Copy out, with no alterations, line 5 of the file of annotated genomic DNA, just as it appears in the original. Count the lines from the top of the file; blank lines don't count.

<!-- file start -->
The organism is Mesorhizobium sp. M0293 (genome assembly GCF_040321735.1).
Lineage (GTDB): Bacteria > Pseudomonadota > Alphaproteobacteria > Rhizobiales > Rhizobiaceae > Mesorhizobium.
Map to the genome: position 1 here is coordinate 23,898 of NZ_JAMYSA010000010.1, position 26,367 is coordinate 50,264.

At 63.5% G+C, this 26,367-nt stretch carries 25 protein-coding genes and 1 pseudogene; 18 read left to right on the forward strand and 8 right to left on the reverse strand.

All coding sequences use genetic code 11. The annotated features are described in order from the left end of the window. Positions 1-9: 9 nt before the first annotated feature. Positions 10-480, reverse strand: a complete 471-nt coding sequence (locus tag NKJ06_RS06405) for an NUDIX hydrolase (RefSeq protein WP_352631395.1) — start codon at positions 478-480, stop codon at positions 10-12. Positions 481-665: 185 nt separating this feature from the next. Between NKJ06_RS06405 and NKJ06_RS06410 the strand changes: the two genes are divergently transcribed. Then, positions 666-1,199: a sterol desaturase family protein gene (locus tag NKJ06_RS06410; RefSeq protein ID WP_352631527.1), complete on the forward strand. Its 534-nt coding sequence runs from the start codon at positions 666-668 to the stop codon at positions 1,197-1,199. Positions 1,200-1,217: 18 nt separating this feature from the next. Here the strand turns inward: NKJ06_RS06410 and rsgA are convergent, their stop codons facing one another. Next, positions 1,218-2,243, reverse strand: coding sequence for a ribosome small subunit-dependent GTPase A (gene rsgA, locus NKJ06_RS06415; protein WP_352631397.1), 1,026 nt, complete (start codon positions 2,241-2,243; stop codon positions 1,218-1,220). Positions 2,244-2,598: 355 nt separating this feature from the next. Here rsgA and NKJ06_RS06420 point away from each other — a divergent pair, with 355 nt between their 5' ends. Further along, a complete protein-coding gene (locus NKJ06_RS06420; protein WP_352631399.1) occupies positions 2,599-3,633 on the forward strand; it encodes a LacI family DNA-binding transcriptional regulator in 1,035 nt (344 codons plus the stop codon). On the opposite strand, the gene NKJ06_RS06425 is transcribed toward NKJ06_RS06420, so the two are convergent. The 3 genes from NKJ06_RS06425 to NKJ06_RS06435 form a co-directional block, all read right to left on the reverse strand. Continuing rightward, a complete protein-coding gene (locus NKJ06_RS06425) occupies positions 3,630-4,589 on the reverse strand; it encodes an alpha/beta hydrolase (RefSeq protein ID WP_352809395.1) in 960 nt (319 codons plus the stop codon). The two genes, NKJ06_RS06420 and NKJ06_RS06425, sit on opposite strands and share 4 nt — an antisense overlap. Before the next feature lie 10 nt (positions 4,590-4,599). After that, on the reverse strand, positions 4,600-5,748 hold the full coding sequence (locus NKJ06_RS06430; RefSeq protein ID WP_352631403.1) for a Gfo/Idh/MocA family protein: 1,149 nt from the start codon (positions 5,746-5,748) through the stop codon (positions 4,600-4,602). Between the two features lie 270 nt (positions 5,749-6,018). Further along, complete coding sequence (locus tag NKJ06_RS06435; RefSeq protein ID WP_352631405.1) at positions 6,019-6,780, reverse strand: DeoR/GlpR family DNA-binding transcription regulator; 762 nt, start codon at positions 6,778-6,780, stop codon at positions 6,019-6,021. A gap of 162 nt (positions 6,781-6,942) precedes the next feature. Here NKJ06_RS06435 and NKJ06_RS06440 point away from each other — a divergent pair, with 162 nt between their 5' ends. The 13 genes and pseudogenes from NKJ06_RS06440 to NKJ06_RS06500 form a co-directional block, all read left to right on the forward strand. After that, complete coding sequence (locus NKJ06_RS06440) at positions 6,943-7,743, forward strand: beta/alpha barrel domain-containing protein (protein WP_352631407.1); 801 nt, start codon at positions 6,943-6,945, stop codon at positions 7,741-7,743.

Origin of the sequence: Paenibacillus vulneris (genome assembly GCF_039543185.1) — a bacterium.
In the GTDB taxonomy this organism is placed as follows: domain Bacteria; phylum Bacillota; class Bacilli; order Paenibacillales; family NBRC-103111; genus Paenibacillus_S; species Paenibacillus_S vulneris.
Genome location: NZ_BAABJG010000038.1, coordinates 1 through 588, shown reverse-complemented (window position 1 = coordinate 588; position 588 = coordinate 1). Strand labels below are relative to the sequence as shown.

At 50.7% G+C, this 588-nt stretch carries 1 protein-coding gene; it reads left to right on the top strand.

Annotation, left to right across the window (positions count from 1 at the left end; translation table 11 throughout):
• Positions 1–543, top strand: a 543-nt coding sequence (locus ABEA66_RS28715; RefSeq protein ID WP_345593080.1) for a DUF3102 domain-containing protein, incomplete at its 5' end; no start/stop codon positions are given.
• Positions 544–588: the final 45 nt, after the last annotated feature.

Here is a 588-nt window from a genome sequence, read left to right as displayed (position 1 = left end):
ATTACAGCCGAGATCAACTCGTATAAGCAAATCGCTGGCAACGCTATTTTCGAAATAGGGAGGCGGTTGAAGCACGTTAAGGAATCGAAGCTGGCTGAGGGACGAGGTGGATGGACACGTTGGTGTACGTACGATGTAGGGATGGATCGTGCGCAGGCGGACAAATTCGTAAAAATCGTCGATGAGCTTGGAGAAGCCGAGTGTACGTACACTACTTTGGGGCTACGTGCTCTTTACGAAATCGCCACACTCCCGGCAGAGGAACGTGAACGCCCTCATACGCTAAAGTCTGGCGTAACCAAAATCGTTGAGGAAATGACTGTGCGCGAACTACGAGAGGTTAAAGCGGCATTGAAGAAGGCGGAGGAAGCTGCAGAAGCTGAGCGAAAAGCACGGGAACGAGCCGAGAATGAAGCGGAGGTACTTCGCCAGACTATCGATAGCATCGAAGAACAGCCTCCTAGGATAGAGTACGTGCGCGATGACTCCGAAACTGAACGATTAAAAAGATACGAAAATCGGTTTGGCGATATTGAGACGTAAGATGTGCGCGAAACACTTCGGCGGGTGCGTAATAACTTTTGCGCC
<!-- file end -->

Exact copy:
All coding sequences use genetic code 11. The annotated features are described in order from the left end of the window. Positions 1-9: 9 nt before the first annotated feature. Positions 10-480, reverse strand: a complete 471-nt coding sequence (locus tag NKJ06_RS06405) for an NUDIX hydrolase (RefSeq protein WP_352631395.1) — start codon at positions 478-480, stop codon at positions 10-12. Positions 481-665: 185 nt separating this feature from the next. Between NKJ06_RS06405 and NKJ06_RS06410 the strand changes: the two genes are divergently transcribed. Then, positions 666-1,199: a sterol desaturase family protein gene (locus tag NKJ06_RS06410; RefSeq protein ID WP_352631527.1), complete on the forward strand. Its 534-nt coding sequence runs from the start codon at positions 666-668 to the stop codon at positions 1,197-1,199. Positions 1,200-1,217: 18 nt separating this feature from the next. Here the strand turns inward: NKJ06_RS06410 and rsgA are convergent, their stop codons facing one another. Next, positions 1,218-2,243, reverse strand: coding sequence for a ribosome small subunit-dependent GTPase A (gene rsgA, locus NKJ06_RS06415; protein WP_352631397.1), 1,026 nt, complete (start codon positions 2,241-2,243; stop codon positions 1,218-1,220). Positions 2,244-2,598: 355 nt separating this feature from the next. Here rsgA and NKJ06_RS06420 point away from each other — a divergent pair, with 355 nt between their 5' ends. Further along, a complete protein-coding gene (locus NKJ06_RS06420; protein WP_352631399.1) occupies positions 2,599-3,633 on the forward strand; it encodes a LacI family DNA-binding transcriptional regulator in 1,035 nt (344 codons plus the stop codon). On the opposite strand, the gene NKJ06_RS06425 is transcribed toward NKJ06_RS06420, so the two are convergent. The 3 genes from NKJ06_RS06425 to NKJ06_RS06435 form a co-directional block, all read right to left on the reverse strand. Continuing rightward, a complete protein-coding gene (locus NKJ06_RS06425) occupies positions 3,630-4,589 on the reverse strand; it encodes an alpha/beta hydrolase (RefSeq protein ID WP_352809395.1) in 960 nt (319 codons plus the stop codon). The two genes, NKJ06_RS06420 and NKJ06_RS06425, sit on opposite strands and share 4 nt — an antisense overlap. Before the next feature lie 10 nt (positions 4,590-4,599). After that, on the reverse strand, positions 4,600-5,748 hold the full coding sequence (locus NKJ06_RS06430; RefSeq protein ID WP_352631403.1) for a Gfo/Idh/MocA family protein: 1,149 nt from the start codon (positions 5,746-5,748) through the stop codon (positions 4,600-4,602). Between the two features lie 270 nt (positions 5,749-6,018). Further along, complete coding sequence (locus tag NKJ06_RS06435; RefSeq protein ID WP_352631405.1) at positions 6,019-6,780, reverse strand: DeoR/GlpR family DNA-binding transcription regulator; 762 nt, start codon at positions 6,778-6,780, stop codon at positions 6,019-6,021. A gap of 162 nt (positions 6,781-6,942) precedes the next feature. Here NKJ06_RS06435 and NKJ06_RS06440 point away from each other — a divergent pair, with 162 nt between their 5' ends. The 13 genes and pseudogenes from NKJ06_RS06440 to NKJ06_RS06500 form a co-directional block, all read left to right on the forward strand. After that, complete coding sequence (locus NKJ06_RS06440) at positions 6,943-7,743, forward strand: beta/alpha barrel domain-containing protein (protein WP_352631407.1); 801 nt, start codon at positions 6,943-6,945, stop codon at positions 7,741-7,743.